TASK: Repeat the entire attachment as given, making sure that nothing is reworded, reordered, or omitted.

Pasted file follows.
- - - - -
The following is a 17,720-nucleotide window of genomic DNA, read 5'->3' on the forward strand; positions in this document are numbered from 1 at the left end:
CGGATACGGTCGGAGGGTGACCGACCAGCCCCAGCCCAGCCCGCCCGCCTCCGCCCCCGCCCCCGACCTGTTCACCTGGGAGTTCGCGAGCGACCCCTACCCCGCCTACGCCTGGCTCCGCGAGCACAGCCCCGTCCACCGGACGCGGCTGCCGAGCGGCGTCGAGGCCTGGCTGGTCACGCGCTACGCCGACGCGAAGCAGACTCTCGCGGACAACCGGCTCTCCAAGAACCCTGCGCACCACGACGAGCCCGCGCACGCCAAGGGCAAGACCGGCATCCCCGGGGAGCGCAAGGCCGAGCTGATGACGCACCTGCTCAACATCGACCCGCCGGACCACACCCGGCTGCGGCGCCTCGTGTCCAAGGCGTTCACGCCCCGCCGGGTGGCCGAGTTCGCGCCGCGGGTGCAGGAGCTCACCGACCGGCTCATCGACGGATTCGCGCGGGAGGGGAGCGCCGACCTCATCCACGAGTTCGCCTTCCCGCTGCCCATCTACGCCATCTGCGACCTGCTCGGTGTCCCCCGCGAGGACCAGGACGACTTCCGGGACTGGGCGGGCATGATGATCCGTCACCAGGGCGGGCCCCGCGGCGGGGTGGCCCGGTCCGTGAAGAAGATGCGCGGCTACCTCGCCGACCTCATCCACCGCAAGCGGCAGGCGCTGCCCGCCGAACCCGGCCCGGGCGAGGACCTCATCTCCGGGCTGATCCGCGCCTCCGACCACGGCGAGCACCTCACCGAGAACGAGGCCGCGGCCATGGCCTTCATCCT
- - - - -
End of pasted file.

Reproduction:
The following is a 17,720-nucleotide window of genomic DNA, read 5'->3' on the forward strand; positions in this document are numbered from 1 at the left end:
CGGATACGGTCGGAGGGTGACCGACCAGCCCCAGCCCAGCCCGCCCGCCTCCGCCCCCGCCCCCGACCTGTTCACCTGGGAGTTCGCGAGCGACCCCTACCCCGCCTACGCCTGGCTCCGCGAGCACAGCCCCGTCCACCGGACGCGGCTGCCGAGCGGCGTCGAGGCCTGGCTGGTCACGCGCTACGCCGACGCGAAGCAGACTCTCGCGGACAACCGGCTCTCCAAGAACCCTGCGCACCACGACGAGCCCGCGCACGCCAAGGGCAAGACCGGCATCCCCGGGGAGCGCAAGGCCGAGCTGATGACGCACCTGCTCAACATCGACCCGCCGGACCACACCCGGCTGCGGCGCCTCGTGTCCAAGGCGTTCACGCCCCGCCGGGTGGCCGAGTTCGCGCCGCGGGTGCAGGAGCTCACCGACCGGCTCATCGACGGATTCGCGCGGGAGGGGAGCGCCGACCTCATCCACGAGTTCGCCTTCCCGCTGCCCATCTACGCCATCTGCGACCTGCTCGGTGTCCCCCGCGAGGACCAGGACGACTTCCGGGACTGGGCGGGCATGATGATCCGTCACCAGGGCGGGCCCCGCGGCGGGGTGGCCCGGTCCGTGAAGAAGATGCGCGGCTACCTCGCCGACCTCATCCACCGCAAGCGGCAGGCGCTGCCCGCCGAACCCGGCCCGGGCGAGGACCTCATCTCCGGGCTGATCCGCGCCTCCGACCACGGCGAGCACCTCACCGAGAACGAGGCCGCGGCCATGGCCTTCATCCT